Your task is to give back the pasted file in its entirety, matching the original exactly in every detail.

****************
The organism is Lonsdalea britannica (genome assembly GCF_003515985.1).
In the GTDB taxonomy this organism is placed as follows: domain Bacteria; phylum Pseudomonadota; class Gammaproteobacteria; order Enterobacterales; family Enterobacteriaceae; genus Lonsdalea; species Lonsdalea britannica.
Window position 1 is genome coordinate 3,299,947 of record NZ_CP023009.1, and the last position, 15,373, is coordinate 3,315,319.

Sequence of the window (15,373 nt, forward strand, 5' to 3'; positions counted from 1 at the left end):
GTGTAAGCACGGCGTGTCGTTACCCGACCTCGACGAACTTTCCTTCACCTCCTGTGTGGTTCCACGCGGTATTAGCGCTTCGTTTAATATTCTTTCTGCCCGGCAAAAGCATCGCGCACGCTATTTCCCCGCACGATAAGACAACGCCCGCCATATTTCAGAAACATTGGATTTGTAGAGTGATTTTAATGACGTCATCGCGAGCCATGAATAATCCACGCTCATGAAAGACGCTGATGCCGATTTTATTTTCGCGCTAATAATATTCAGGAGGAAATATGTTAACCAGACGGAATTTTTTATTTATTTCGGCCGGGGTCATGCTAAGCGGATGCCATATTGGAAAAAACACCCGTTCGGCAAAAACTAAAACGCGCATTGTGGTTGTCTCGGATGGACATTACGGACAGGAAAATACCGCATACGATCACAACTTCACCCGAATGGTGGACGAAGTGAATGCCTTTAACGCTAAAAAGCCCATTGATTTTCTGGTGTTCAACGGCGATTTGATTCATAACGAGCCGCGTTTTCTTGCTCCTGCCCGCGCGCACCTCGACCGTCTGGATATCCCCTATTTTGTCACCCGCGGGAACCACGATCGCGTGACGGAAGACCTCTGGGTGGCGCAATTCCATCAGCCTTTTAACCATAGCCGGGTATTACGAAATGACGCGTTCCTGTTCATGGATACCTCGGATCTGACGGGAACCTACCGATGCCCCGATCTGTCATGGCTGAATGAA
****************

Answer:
The organism is Lonsdalea britannica (genome assembly GCF_003515985.1).
In the GTDB taxonomy this organism is placed as follows: domain Bacteria; phylum Pseudomonadota; class Gammaproteobacteria; order Enterobacterales; family Enterobacteriaceae; genus Lonsdalea; species Lonsdalea britannica.
Window position 1 is genome coordinate 3,299,947 of record NZ_CP023009.1, and the last position, 15,373, is coordinate 3,315,319.

Sequence of the window (15,373 nt, forward strand, 5' to 3'; positions counted from 1 at the left end):
GTGTAAGCACGGCGTGTCGTTACCCGACCTCGACGAACTTTCCTTCACCTCCTGTGTGGTTCCACGCGGTATTAGCGCTTCGTTTAATATTCTTTCTGCCCGGCAAAAGCATCGCGCACGCTATTTCCCCGCACGATAAGACAACGCCCGCCATATTTCAGAAACATTGGATTTGTAGAGTGATTTTAATGACGTCATCGCGAGCCATGAATAATCCACGCTCATGAAAGACGCTGATGCCGATTTTATTTTCGCGCTAATAATATTCAGGAGGAAATATGTTAACCAGACGGAATTTTTTATTTATTTCGGCCGGGGTCATGCTAAGCGGATGCCATATTGGAAAAAACACCCGTTCGGCAAAAACTAAAACGCGCATTGTGGTTGTCTCGGATGGACATTACGGACAGGAAAATACCGCATACGATCACAACTTCACCCGAATGGTGGACGAAGTGAATGCCTTTAACGCTAAAAAGCCCATTGATTTTCTGGTGTTCAACGGCGATTTGATTCATAACGAGCCGCGTTTTCTTGCTCCTGCCCGCGCGCACCTCGACCGTCTGGATATCCCCTATTTTGTCACCCGCGGGAACCACGATCGCGTGACGGAAGACCTCTGGGTGGCGCAATTCCATCAGCCTTTTAACCATAGCCGGGTATTACGAAATGACGCGTTCCTGTTCATGGATACCTCGGATCTGACGGGAACCTACCGATGCCCCGATCTGTCATGGCTGAATGAA